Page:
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Rivista di Biologia Molecolare e Biotecnologie
Indexed/Abstracted in: EMBASE, Science Citation Index Expanded (SciSearch), Scopus
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ORIGINAL ARTICLES TRENDS IN MOLECULAR DIAGNOSIS AND THERAPY OF β-THALASSEMIA AND SICKLE CELL ANEMIA
Minerva Biotecnologica 2003 June;15(2):107-21
Mouse models for the cure of β-thalassemia and sickle cell anemia
Breda L., Rivella S.
Division of Pediatric Hematology-Oncology, Children’s Blood Foundation Laboratories, Weill Medical College of Cornell University, New York, NY, USA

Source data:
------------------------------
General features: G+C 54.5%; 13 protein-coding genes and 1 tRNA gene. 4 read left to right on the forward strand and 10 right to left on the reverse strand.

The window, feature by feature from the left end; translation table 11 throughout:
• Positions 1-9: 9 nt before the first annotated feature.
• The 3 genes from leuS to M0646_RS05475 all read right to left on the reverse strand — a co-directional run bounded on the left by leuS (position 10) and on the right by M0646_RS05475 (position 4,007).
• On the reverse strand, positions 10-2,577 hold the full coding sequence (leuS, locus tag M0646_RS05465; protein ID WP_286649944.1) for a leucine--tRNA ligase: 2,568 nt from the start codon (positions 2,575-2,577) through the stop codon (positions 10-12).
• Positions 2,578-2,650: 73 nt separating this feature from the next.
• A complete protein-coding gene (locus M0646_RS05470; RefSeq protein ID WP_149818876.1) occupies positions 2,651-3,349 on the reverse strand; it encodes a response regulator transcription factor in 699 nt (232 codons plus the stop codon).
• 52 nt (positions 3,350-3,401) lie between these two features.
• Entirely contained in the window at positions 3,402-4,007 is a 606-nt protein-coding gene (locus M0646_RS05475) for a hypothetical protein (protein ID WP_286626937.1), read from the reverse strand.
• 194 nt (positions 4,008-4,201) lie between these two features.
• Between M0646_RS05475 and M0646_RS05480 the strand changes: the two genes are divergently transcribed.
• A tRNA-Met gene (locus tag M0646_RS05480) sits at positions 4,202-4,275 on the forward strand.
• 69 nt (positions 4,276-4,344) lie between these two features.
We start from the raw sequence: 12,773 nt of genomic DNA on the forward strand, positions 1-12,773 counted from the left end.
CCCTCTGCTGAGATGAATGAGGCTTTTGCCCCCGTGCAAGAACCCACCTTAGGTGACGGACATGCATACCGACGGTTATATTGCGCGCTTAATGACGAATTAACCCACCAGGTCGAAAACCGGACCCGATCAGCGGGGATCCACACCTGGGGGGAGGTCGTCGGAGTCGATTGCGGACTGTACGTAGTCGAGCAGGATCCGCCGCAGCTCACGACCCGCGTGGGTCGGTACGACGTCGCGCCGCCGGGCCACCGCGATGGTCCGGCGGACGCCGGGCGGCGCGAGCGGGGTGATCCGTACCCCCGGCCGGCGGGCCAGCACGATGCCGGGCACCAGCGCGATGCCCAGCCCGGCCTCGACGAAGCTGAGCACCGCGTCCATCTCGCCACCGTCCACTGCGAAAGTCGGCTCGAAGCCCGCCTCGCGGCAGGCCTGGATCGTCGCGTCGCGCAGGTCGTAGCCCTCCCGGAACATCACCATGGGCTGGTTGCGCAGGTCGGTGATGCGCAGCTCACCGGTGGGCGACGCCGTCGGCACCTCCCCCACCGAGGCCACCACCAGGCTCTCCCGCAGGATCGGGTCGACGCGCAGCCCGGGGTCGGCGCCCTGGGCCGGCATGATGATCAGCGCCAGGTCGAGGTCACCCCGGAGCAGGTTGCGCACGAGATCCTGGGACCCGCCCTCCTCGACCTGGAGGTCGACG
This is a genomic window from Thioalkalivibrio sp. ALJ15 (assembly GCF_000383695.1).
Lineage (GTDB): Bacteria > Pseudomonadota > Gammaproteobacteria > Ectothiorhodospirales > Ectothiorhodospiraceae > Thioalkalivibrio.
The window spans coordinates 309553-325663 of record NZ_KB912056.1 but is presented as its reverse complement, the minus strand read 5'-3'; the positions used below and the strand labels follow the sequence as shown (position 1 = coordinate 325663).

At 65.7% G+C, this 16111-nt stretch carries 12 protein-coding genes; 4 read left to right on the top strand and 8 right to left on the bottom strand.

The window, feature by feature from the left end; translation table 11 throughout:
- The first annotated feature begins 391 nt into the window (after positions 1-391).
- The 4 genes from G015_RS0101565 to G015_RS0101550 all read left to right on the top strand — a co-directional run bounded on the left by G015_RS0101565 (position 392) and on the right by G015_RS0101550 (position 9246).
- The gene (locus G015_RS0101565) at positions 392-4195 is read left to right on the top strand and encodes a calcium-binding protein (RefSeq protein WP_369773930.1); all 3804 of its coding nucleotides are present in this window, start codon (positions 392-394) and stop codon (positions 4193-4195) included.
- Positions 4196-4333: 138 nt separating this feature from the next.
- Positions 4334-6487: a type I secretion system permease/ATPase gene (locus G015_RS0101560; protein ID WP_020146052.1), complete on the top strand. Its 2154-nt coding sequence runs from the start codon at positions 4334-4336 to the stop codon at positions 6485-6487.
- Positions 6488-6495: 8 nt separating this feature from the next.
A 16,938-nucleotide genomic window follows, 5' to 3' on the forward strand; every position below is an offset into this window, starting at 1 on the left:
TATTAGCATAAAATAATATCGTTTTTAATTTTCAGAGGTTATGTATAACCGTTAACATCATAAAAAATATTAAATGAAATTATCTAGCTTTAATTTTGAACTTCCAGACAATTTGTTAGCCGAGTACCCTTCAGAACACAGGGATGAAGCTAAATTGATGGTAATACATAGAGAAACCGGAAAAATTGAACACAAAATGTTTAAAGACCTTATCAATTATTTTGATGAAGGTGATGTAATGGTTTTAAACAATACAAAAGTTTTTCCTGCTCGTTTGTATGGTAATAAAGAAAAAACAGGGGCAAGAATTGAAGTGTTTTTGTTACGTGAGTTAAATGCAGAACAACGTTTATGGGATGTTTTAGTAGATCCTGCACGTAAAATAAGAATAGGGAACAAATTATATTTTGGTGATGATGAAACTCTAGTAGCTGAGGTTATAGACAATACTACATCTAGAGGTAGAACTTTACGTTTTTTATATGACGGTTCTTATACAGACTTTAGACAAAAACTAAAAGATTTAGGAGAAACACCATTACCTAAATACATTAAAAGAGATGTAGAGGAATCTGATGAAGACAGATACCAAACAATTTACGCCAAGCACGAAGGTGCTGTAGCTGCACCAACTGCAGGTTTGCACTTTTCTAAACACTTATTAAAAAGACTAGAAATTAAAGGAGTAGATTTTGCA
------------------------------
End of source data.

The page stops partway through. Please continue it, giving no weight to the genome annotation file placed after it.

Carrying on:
Beta-thalassemia major and sickle cell anemia (SCD) are severe congenital anemias caused, respectively, by deficient production or alteration of the β chain of hemoglobin (Hb). β-thalassemia is characterized by ineffective erythropoiesis and hemolysis. In SCD, the β-chain is mutated, leading to the synthesis of βS instead of the normal βA. The abnormal Hb that is formed in SCD (HbS) is the cause of accelerated red cell destruction, erythroid hyperplasia and painful vaso-occlusive crises. Current disease management for these severe hemoglobinopathies consists of prenatal diagnosis, transfusion and iron chelation therapy and administration of hydroxyurea to increase the production of fetal Hb (HbF). Bone marrow transplantation (BMT) is presently the only definitive cure available to cure β-thalassemia and SCD. However, allogeneic BMT is a potentially hazardous procedure. Furthermore, it is estimated that only about 1/3 of patients find an HLA-compatible sib donor. At present, pending a substantial improvement in the outcome of BMT from mismatched or unrelated donors, the availability of this curative procedure is drastically limited. There is therefore a need to develop alternative strategies to cure β-thalassemia and SCD. A potential cure is based on the identification of new chemicals capable of reactivating expression of human HbF. A second approach relies on the stable genetic alteration of autologous hematopoietic cells with vectors carrying the human β-globin gene. Screening and preclinical evaluation of new therapies require animal models that mimic the human disease as closely as possible. Here we will review mouse models that have been generated to study these diseases and to test new therapeutic strategies.